August 2021

In this VETgirl online veterinary CE blog, we are going to discuss the top 10 Facts about FAT being PHAT (or the use of intravenous lipid emulsion)!

Top 10 Facts about Intravenous Lipid Emulsion FAT being PHAT!

By Dr. Garret Pachtinger, DACVECC

Let’s first define “FAT.”  FAT in the context of this blog is referring to is intravenous lipid emulsion (ILE).

ILE is used for two primarily reasons in modern medicine.

1) ILE can be used to provide nutritional support.

2) ILE can also be used in cases of certain toxicities. In fact, in the late 1990s and early 2000s, ILE was used to treat local anesthetic toxicity in human patients.

Then what is PHAT?  Well…according to kids these days (and Wikipedia), Phat is the wiktionary slang term for “cool” or “awesome”.

So…yes….ILE is FAT and PHAT!

Let’s get to our top 10 facts about FAT being PHAT!

1. ILE can be used as an antidote for fat-soluble toxins.

2. The most common toxicities ILE is used for in veterinary medicine include ivermectin, moxidectin, and baclofen. Other toxins that are considered ILE-worthy include cholecalciferol, beta-blockers, calcium channel blockers, buproprion, and local anesthetics (e.g., lidocaine, bupivicaine, etc.)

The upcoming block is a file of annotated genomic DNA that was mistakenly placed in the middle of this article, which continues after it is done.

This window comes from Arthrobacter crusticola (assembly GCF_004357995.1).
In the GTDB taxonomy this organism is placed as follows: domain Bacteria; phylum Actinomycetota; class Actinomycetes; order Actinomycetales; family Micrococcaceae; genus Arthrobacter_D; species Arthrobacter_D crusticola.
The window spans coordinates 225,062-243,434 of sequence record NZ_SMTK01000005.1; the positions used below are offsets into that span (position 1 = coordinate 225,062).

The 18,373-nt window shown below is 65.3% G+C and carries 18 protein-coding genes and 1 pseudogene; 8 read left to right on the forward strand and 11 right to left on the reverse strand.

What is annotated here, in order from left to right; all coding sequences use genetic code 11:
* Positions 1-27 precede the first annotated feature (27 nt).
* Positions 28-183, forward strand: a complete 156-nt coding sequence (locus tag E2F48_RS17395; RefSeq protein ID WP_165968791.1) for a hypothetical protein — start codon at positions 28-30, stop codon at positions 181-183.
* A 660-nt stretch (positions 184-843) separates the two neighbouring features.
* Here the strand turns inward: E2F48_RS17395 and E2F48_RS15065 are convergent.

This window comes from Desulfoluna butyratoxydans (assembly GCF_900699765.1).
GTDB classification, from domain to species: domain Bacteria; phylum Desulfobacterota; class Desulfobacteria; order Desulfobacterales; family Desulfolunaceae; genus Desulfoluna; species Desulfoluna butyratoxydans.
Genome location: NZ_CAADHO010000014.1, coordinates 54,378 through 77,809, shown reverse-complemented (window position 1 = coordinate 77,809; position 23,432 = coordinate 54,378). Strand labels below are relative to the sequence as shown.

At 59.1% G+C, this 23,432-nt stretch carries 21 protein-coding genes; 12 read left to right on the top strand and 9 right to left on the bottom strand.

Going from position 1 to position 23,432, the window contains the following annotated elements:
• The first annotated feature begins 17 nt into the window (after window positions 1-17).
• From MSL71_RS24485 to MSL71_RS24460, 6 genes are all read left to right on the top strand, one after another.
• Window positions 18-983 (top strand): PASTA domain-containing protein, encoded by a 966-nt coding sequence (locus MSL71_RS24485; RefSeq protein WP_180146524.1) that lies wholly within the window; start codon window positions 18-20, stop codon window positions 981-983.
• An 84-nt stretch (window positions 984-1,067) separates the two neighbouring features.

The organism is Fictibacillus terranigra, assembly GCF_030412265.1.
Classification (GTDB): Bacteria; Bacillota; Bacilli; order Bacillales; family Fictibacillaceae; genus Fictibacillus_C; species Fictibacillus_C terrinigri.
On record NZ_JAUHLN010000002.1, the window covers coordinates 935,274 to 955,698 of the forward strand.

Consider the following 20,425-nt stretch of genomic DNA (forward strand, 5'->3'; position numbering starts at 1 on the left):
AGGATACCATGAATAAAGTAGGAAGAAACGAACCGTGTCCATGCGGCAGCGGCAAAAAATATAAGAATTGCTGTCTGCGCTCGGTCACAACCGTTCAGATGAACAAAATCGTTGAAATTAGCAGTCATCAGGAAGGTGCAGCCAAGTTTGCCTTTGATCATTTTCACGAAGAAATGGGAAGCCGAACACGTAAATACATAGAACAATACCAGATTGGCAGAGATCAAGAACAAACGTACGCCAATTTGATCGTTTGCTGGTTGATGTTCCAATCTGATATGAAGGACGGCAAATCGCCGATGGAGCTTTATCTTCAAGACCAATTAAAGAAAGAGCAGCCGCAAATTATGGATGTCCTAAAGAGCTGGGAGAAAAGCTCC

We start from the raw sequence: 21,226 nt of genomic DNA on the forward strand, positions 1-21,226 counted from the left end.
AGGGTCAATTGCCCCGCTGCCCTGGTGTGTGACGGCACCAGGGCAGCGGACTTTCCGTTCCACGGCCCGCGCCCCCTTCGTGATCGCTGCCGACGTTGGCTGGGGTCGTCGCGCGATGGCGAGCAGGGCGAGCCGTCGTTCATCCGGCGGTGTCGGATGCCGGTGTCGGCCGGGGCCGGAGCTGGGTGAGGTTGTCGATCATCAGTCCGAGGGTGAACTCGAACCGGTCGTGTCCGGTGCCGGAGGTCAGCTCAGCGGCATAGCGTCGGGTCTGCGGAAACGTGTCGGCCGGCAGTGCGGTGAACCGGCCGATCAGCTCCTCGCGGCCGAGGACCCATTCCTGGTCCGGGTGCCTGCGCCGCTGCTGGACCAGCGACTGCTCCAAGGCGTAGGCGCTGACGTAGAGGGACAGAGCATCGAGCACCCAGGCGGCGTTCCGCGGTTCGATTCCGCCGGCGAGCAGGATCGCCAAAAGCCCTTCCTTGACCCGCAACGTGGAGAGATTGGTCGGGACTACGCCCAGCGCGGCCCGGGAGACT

3. While the mechanism of action (MOA) is not completely understand, one of the most compelling thoughts is that ILE acts as a lipid “sink.”

4. While we always recommend contacting a veterinary poison control service for the most up-to-date information on toxicities and dosing, a common dose recommendation for ILE use is:
1.5 ml/kg of 20% ILE, IV over 1 minute, followed by 0.25 ml/kg/min X 30-60 minutes.

5. If necessary, you can repeat the dose with 8 ml/kg/day being a common “max dose” per 24 hours (although that is debated).

6. Before giving a repeat dose, it is recommended to check the patient’s serum.  If the patient is already grossly lipemic, a repeat dose may not have great effect.

7. As compared to other super osmotic parenteral medications, ILE can be given through a standard peripheral intravenous catheter. Ideally, this should be a new, dedicated IV catheter (where no other drugs are being given).

8. Although not an exhaustive list, complications of ILE to be aware of include fat overload syndrome, fat/pulmonary embolism, bacterial contamination, hepatopathy, thrombophlebitis, hyperlipidemia, and pancreatitis.

9. Clinical improvement is often rapid, typically within 30 – 60 minutes following administration although in some cases it can take up to 24 hours to see improvement.

10. A great website to get more information on ILE is

For a clinical case discussion, check out this VETgirl video of a 10-year-old, male neutered, Domestic Long Hair presented to the ER for ivermectin toxicity that received ILE therapy!

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